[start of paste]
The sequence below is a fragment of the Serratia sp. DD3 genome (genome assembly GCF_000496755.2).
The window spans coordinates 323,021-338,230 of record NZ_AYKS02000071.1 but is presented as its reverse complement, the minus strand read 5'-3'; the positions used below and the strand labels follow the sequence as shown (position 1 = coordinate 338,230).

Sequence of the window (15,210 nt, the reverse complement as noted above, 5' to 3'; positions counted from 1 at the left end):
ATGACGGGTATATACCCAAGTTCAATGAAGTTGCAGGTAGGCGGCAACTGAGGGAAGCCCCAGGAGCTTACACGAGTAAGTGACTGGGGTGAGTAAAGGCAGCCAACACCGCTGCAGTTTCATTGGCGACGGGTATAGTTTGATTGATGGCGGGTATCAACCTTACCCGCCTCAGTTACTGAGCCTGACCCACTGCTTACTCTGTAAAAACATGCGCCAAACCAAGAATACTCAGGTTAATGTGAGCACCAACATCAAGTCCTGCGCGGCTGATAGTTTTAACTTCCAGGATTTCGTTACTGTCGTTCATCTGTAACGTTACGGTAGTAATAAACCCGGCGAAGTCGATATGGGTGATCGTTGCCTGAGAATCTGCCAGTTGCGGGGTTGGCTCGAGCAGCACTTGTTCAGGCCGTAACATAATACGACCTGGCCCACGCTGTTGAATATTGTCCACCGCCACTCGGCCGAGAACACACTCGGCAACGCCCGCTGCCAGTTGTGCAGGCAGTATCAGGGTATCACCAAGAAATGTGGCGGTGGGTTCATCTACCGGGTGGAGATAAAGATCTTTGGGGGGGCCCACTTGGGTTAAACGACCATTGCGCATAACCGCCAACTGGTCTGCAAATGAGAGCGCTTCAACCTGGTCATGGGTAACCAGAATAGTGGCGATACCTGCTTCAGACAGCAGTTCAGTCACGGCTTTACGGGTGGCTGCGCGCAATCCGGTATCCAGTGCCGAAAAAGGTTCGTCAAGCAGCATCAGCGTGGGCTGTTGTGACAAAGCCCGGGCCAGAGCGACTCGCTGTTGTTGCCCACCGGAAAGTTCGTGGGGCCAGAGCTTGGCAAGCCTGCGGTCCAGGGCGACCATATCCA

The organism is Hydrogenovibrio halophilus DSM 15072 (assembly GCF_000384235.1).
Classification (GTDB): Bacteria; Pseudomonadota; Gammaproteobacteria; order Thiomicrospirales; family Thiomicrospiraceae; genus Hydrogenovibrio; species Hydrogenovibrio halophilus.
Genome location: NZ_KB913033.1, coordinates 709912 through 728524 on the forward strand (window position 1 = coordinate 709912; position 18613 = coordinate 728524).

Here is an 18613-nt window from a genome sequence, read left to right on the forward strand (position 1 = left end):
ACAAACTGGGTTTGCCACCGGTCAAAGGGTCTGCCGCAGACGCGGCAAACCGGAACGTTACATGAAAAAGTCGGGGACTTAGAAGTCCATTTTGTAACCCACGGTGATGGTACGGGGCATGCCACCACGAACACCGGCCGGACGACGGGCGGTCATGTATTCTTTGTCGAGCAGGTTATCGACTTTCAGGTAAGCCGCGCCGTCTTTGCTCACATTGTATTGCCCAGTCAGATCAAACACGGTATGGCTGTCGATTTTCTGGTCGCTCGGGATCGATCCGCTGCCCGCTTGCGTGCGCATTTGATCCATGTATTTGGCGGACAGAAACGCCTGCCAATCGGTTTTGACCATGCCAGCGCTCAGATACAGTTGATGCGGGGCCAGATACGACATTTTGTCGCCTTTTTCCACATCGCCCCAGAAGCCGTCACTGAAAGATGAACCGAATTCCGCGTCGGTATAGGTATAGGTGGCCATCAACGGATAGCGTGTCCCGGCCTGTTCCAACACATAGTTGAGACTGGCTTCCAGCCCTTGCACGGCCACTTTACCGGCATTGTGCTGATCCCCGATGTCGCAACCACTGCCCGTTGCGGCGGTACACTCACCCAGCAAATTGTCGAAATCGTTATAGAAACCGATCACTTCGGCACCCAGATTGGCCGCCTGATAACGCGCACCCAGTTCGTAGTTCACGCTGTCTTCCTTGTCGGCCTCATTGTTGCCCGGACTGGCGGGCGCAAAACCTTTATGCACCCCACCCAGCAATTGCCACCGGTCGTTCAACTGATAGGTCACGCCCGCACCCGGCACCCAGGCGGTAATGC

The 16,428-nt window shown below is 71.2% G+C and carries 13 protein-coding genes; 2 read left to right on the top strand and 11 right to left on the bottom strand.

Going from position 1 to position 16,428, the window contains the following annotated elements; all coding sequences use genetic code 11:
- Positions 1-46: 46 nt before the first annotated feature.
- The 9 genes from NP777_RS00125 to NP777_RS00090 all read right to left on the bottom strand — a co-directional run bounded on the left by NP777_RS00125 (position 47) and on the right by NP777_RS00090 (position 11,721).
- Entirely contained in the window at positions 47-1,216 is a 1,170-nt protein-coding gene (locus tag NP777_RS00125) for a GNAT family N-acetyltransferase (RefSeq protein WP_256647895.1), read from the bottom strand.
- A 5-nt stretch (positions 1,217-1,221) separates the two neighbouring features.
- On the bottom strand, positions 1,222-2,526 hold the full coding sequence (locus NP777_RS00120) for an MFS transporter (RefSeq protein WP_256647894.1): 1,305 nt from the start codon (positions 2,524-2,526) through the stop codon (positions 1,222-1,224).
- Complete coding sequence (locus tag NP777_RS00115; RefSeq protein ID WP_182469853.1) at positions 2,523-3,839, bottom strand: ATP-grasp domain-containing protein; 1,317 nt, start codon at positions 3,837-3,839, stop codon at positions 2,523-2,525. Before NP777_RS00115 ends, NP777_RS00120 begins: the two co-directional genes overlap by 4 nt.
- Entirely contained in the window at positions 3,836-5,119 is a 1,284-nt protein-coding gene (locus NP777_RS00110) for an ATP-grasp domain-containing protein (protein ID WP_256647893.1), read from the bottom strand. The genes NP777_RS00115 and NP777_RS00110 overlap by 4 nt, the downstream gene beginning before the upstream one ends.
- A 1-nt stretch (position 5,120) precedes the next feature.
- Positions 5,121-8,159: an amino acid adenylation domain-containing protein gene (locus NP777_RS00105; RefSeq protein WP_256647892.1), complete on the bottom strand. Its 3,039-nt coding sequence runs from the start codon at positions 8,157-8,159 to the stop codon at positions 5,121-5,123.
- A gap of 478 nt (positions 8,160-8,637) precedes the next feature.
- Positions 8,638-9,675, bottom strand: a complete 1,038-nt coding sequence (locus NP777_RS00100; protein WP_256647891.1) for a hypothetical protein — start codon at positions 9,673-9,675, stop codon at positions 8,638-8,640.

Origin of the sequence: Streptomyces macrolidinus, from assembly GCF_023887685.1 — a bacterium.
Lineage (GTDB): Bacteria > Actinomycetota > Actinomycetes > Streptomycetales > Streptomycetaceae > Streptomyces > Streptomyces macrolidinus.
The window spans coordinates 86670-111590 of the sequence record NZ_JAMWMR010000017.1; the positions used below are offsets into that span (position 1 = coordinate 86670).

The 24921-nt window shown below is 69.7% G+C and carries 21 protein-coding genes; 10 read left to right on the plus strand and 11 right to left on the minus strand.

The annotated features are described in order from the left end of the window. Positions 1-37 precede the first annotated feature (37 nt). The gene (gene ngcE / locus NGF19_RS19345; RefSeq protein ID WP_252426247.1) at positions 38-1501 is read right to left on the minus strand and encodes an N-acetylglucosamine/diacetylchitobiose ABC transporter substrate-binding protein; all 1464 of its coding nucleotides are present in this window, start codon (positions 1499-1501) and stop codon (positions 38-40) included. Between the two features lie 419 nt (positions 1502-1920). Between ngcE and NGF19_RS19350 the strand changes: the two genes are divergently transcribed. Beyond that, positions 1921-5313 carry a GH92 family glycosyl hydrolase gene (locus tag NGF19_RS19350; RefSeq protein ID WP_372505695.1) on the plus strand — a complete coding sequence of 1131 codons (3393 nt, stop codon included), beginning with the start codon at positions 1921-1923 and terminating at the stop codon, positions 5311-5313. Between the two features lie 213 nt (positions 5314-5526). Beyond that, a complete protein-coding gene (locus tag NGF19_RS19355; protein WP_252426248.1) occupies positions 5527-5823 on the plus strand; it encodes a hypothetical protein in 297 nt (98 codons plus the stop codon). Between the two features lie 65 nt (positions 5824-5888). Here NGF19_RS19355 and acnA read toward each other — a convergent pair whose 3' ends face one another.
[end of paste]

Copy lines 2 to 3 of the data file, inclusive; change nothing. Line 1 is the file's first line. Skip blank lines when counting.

The window spans coordinates 323,021-338,230 of record NZ_AYKS02000071.1 but is presented as its reverse complement, the minus strand read 5'-3'; the positions used below and the strand labels follow the sequence as shown (position 1 = coordinate 338,230).

Sequence of the window (15,210 nt, the reverse complement as noted above, 5' to 3'; positions counted from 1 at the left end):